Celebrate Burns night

January 25 is Burns Night, when Scottish folk celebrate the life of the poet Robert Burns. Why not take inspiration and host a supper for family and friends? ‘You don’t have to be Scottish to celebrate these customs,’ says Gabriella. ‘It’s mostly an excuse to get loved ones together. It’s fun to have a “pot luck” dinner where friends and family all bring a dish – and it means less work for the host!’

Try winter wild swimming

Cold-water swimming confers numerous health benefits and may even be an effective treatment for depression, according to a recent report in the British Medical Journal. It takes a brave woman to get in the water at this time of year but if you can face it, you’ll be well rewarded!

‘Wild swimming is a coorie activity I try to do as much as possible,’ says Gabriella. ‘A few seconds in freezing water will do the trick, before running out and jumping into some warm clothes and munching a “shivery bite” (a Scottish term for a jam sandwich eaten after swimming).’

Have a winter picnic

Coorie is all about embracing the cold and appreciating life’s simple pleasures. So why not wrap up warm, pack some blankets, and have a picnic with your loved ones? For extra coorie points, you could get up early and time your feast for the sunrise. That first cup of piping hot tea will taste all the better while you’re watching the pinks and golds of the dawn spread across the horizon.

Winter walks

Bracing winter walks in beautiful, soul-boosting landscapes are a key component of coorie. Brisk, long walks can have even greater health benefits than running, according to researchers at the Lawrence Berkeley National Laboratory in California, so you can feel very proud of those aching legs at the end of the day.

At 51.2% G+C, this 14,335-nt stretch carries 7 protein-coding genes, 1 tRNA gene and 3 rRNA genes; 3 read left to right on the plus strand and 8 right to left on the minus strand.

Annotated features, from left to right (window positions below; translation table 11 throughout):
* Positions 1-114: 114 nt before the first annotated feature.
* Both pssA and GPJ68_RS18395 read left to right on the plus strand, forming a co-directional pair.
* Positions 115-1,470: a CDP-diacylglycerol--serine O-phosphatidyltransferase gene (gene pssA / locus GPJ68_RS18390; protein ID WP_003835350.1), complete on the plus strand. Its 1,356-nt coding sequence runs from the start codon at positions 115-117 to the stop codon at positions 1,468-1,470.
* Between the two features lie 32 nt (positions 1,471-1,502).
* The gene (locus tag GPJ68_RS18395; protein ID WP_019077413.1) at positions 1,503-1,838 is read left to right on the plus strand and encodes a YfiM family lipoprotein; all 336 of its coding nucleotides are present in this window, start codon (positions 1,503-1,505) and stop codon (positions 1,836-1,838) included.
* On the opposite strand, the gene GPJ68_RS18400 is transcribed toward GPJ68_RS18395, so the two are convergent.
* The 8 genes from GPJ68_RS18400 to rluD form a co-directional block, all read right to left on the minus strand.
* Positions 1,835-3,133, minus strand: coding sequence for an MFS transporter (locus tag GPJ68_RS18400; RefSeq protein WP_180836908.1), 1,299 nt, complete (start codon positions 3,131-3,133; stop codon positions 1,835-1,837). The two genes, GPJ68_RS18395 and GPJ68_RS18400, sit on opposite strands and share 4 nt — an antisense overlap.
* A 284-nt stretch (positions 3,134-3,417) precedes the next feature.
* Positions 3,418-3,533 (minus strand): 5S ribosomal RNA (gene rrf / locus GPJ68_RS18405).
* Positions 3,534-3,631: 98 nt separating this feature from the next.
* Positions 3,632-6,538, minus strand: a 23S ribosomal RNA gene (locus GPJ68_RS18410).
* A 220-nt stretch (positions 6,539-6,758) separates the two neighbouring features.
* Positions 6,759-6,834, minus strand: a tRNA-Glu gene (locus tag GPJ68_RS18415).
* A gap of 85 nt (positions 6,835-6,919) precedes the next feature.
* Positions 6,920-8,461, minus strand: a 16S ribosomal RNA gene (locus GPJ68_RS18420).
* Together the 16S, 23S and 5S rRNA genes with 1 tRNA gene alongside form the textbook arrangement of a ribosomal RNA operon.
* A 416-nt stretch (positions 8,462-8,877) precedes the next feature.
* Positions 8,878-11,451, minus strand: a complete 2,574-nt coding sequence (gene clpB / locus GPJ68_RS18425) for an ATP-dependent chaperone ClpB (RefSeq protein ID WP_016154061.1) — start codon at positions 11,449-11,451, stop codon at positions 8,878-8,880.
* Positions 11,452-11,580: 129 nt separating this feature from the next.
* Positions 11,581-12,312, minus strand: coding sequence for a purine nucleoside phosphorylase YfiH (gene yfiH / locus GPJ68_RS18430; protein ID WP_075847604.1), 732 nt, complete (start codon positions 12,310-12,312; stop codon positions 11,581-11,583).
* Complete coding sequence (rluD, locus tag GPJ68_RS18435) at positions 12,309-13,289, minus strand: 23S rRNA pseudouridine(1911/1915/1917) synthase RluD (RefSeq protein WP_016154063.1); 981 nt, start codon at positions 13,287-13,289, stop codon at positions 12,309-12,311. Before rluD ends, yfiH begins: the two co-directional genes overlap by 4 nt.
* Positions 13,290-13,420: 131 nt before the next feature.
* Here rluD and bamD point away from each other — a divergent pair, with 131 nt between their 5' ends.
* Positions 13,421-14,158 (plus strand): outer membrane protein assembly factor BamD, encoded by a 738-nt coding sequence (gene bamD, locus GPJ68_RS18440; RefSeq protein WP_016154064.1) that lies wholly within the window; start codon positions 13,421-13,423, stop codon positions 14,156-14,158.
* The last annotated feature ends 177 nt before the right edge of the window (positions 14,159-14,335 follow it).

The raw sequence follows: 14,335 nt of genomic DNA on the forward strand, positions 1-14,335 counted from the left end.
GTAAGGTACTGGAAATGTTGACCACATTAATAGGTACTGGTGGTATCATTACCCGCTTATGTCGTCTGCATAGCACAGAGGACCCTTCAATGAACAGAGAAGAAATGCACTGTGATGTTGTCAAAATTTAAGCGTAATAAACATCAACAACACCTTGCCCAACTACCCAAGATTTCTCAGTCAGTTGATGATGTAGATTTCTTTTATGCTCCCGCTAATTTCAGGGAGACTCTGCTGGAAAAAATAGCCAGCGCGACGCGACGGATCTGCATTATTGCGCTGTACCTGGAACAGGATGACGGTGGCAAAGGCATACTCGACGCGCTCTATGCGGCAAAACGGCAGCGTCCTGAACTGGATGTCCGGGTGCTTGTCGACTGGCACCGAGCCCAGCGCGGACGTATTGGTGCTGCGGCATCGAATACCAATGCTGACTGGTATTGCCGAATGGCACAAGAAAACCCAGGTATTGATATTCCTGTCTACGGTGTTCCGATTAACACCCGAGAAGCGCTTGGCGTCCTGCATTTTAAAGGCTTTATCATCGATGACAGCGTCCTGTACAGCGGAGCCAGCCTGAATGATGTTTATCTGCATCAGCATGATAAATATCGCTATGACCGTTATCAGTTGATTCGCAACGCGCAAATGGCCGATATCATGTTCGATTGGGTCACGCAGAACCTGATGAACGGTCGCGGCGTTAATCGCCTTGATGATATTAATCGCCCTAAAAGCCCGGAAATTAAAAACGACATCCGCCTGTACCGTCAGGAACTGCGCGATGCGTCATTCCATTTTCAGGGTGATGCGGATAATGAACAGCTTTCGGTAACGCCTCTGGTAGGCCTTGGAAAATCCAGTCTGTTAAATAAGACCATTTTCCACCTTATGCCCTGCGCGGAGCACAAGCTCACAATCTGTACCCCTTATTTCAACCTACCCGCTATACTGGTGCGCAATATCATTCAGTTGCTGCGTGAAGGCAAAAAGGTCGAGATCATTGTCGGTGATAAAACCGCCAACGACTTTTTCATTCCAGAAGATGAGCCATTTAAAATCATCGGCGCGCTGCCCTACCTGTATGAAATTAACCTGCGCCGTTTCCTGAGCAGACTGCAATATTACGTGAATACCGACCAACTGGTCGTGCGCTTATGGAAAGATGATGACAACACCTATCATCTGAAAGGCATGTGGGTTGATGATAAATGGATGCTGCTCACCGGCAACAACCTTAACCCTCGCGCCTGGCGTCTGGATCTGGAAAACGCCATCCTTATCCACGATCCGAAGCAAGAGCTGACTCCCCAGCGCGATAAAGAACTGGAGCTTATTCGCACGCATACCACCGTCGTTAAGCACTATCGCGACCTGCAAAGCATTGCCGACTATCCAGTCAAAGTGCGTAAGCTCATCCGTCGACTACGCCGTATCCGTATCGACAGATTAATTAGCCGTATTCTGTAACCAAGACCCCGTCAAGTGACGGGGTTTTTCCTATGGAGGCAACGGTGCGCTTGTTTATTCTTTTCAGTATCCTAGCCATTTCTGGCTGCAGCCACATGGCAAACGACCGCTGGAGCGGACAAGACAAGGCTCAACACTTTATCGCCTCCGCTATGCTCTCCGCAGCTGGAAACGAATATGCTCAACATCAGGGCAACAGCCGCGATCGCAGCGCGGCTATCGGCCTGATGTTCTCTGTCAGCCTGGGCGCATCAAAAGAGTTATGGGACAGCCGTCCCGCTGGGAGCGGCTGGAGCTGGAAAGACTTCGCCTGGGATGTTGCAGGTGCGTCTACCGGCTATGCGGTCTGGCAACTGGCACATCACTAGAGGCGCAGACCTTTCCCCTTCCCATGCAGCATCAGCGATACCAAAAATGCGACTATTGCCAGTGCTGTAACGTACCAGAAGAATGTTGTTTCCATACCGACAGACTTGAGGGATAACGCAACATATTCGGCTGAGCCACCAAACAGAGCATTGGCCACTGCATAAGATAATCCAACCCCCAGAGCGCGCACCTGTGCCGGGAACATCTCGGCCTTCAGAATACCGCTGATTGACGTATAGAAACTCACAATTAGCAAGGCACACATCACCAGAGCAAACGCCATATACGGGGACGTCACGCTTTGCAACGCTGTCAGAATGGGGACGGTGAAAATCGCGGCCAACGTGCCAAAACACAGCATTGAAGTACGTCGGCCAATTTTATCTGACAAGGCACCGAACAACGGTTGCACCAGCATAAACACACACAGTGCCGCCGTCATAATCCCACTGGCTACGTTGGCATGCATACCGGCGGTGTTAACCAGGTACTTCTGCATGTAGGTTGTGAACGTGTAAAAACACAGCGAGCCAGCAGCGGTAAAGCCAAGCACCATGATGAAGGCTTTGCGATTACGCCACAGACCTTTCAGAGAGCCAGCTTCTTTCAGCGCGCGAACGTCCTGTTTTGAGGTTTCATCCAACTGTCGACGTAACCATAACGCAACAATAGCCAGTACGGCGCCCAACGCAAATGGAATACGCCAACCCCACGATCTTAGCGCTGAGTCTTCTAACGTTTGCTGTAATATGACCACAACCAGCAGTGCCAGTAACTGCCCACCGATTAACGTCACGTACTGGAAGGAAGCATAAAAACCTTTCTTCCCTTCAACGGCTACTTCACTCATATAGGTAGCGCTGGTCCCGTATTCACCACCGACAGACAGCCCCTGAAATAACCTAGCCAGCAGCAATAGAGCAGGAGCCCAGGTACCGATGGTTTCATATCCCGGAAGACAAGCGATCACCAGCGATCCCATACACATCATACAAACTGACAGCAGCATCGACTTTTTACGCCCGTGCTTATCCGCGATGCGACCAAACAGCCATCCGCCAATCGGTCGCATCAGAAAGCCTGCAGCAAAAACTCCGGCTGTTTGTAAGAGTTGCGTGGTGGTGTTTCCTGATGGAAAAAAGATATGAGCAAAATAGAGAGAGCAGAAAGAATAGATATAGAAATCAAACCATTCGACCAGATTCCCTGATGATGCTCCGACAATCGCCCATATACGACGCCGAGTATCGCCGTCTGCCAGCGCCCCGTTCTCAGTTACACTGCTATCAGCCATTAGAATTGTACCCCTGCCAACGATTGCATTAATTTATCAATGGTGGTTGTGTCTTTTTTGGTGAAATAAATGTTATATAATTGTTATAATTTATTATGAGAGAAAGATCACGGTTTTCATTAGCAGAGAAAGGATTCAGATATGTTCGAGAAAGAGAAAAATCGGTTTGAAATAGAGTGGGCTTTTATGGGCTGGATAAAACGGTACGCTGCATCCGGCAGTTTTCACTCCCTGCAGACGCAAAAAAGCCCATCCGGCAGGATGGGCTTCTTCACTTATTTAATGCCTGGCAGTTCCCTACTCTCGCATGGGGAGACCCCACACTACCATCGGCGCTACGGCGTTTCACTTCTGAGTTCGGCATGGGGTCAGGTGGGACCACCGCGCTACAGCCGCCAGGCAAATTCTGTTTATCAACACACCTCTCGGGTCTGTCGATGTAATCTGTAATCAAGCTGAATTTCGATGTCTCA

Gaze up at the stars

Stargazing is an easy and effective way to re-acquaint yourself with the glory of our natural surroundings. Choose a clear night and get up to the highest spot possible, whether that’s an attic skylight or the top of a hill. Give your eyes 10 minutes to adjust, without looking at a phone or a torch, and you might be in for a celestial treat.

Make a porridge face scrub

What could be more coorie than a bowl of warm porridge, topped with honey, after a morning ramble? But coorie is also about making the most of what we’ve got, and not buying or consuming more than we need, so you can make a face scrub with those same ingredients! In her book, Gabriella suggests mixing 2tbsp of ground rolled oats with 1tbsp of honey and a dash of warm water. The resulting paste can be used as a facial scrub, before rinsing away, for clean, dewy skin.

Create a cosy corner

For true coorie balance you need a cosy, warm space to relax in after all your exertions out in the cold. While it’s probably not practical to coorie up your entire home, you could focus on a particular corner. Add fairy lights, a super-soft throw and candles, perhaps ones scented with pine or another natural outdoor smell. Bring the outside in by decorating the area with natural treasures you have found on your winter rambles.

Make time for coorie closeness

Once you’ve created your snug coorie corner, it would seem a shame not to share it with someone. After all, the original meaning of coorie was to cuddle! What’s more, a good hug can help to ward off stress and even boost your immune system, according to scientists from Carnegie Mellon University in Pittsburgh, so give your friends, family members and even your pets some extra attention.